For long-time listeners of CFCR 90.5 FM, fall is almost synonymous with the FM-Phasis Fundraising Drive. Starting on Sept. 30 and persisting until Oct. 13, CFCR looks to the City of Saskatoon for assistance with one of the station’s most important forms of revenue.
However, even seasoned listeners may not be aware that such community centredness has been at the heart of the station since day one.
Eons ago — in earlier, more idealistic times — the University of Saskatchewan had its own campus radio station. CJUS-FM, which was briefly rebranded as CHSK-FM, began on campus in 1965 in the basement of the Memorial Union Building, where Louis’ Pub now resides. However, the college station signed off for the last time in September 1985 due to budget cuts.
Despite this, a group of determined student hosts fought hard for the station’s survival.
Like a phoenix reborn from the ashes, CFCR 90.5 FM rose out of the demise of the U of S station in 1991. Now, 26 years since the first host signed on, CFCR transmits no signals of slowing down anytime soon.
The station boasts that over 100 volunteers sift through its doors a week. They have more than 500 members and six full-time employees. Though the complexion of CFCR has certainly changed, it still remains a community-run initiative. As one of the few non-profit radio stations in Saskatoon, CFCR relies upon community support in order to survive — and this is where the FM-Phasis fundraising drive comes in.
Neil Bergen, who has been manager of the station since 2006 and a volunteer host since 2000, spoke to the Sheaf about FM-Phasis, the importance of community and the persisting legacy of radio as a media form.
Bergen told the Sheaf that FM-Phasis accounts for nearly 20 per cent of the station’s $450,000 budget, and the funding goal for this year’s drive is $70,000. The remainder of the budget is gained through the station-run bingo nights and through ad revenue — all of which, as Bergen reveals, is raised internally.
“We are pretty much self-sufficient. We have been very fortunate that the [Saskatchewan] Arts Board gives us a [$20,000] grant every year, as an arts organization,” Bergen said.
Aside from the small grant from the Arts Board, CFCR receives no external support — neither the provincial government nor the City of Saskatoon provide financial assistance. Bergen surmises that the reason for this is because community radio stations hold a unique place as an organization.
“For many years, we never qualified for any grants. When [grant-givers] saw that we are a radio station, we were out immediately, because we’re so different from everything else. We’re not a charity, not food bank, not a liver foundation. We’re an unusual entity,” Bergen said.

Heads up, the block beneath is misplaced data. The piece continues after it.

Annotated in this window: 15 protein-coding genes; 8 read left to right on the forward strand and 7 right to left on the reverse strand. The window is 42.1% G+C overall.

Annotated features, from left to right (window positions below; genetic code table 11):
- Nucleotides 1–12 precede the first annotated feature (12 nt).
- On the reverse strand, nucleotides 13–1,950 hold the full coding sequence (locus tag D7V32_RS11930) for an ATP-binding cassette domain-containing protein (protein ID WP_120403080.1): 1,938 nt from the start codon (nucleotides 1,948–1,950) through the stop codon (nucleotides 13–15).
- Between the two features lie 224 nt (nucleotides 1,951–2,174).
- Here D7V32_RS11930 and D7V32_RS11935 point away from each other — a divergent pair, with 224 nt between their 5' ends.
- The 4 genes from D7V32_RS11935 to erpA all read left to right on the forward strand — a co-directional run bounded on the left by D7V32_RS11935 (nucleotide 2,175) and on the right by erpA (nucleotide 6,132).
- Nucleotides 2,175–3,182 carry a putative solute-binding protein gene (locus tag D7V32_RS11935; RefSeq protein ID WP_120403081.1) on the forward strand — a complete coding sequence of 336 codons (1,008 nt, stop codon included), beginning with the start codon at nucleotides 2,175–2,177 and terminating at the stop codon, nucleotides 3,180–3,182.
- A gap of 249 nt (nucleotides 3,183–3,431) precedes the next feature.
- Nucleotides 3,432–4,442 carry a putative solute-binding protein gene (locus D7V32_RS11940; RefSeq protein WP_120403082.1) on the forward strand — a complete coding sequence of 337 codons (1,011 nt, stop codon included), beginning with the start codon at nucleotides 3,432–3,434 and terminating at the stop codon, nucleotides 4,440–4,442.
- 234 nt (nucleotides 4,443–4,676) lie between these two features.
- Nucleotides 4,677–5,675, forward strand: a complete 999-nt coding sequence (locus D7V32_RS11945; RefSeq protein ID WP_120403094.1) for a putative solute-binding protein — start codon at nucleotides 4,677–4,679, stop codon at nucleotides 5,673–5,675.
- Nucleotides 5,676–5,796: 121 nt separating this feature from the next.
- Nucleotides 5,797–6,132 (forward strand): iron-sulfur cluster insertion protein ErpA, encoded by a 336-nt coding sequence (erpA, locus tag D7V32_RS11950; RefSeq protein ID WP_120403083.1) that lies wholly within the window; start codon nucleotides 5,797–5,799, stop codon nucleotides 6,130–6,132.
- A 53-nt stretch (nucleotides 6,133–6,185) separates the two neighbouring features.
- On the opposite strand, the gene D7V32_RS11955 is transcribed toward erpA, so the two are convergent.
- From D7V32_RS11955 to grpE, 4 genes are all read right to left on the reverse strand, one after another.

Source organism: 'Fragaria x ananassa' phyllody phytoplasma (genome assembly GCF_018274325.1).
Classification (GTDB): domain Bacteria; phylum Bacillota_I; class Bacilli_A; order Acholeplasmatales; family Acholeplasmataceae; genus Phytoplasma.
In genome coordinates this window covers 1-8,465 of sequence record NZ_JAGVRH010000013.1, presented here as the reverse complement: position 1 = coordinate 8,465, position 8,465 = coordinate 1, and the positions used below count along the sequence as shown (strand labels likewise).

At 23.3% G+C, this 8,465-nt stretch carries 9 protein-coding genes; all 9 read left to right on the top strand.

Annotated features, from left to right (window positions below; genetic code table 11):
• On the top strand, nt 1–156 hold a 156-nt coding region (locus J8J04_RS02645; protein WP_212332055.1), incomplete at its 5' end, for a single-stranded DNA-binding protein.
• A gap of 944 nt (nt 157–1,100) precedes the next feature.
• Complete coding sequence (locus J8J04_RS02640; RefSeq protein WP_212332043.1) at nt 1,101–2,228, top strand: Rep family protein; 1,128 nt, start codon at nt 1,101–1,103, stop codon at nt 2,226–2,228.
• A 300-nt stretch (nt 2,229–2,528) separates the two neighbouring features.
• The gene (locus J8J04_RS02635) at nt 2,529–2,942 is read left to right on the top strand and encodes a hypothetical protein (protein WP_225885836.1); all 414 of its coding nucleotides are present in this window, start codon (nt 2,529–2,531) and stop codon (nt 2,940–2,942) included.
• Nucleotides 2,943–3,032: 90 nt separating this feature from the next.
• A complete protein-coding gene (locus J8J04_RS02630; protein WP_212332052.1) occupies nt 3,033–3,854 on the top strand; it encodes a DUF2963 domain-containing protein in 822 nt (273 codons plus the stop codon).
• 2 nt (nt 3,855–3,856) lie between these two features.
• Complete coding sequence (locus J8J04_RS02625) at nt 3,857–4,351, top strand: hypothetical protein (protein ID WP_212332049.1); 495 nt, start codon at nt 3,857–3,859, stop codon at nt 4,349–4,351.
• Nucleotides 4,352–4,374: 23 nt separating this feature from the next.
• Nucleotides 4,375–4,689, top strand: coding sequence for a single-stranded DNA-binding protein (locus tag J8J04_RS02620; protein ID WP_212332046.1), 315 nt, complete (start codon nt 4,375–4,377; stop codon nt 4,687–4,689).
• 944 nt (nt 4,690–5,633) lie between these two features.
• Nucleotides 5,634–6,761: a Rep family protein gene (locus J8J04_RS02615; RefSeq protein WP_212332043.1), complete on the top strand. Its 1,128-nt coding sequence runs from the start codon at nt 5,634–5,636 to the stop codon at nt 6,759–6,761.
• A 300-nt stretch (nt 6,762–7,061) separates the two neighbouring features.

Certainly, financial assistance from the provincial government and the city would be welcomed, but Bergen nevertheless counts the lack of external assistance as a blessing.
“We are very lucky that we are self-sufficient. We don’t rely on anyone else. When your funding gets cut, you’re pretty much out of business. We have a very strong core of listeners who have supported this station since day one,” Bergen said. “There are people who have been donating to this station every year for 25 years. That’s really what has kept this place going — the core volunteers and the core listeners who have been donating every year.”
Bergen notes that funds raised from FM-Phasis will go to renewing and maintaining integral parts of the station.
“Equipment is a big thing — simple things like CD players, which we still use, are getting more expensive and less well-made every year. We go through them like crazy now. We’re still putting aside money for a new board in the studio — that’s going to be a big-ticket item. That’ll be around $20,000,” Bergen said.
The funds raised will also go to more run-of-the-mill operations at the station, like power bills, as the station’s transmitter alone costs $800 a month for power.
As always, those who donate to FM-Phasis will receive merchandise and can be entered in up to three grand-prize giveaways. The type of merchandise given is dependent on the amount donated — amounts are broken up into $10, $25, $75, $150 and $250 tiers. Some of the items include magnets, the FM-Phasis Low Emission Transmission T-shirts and CFCR pint glasses.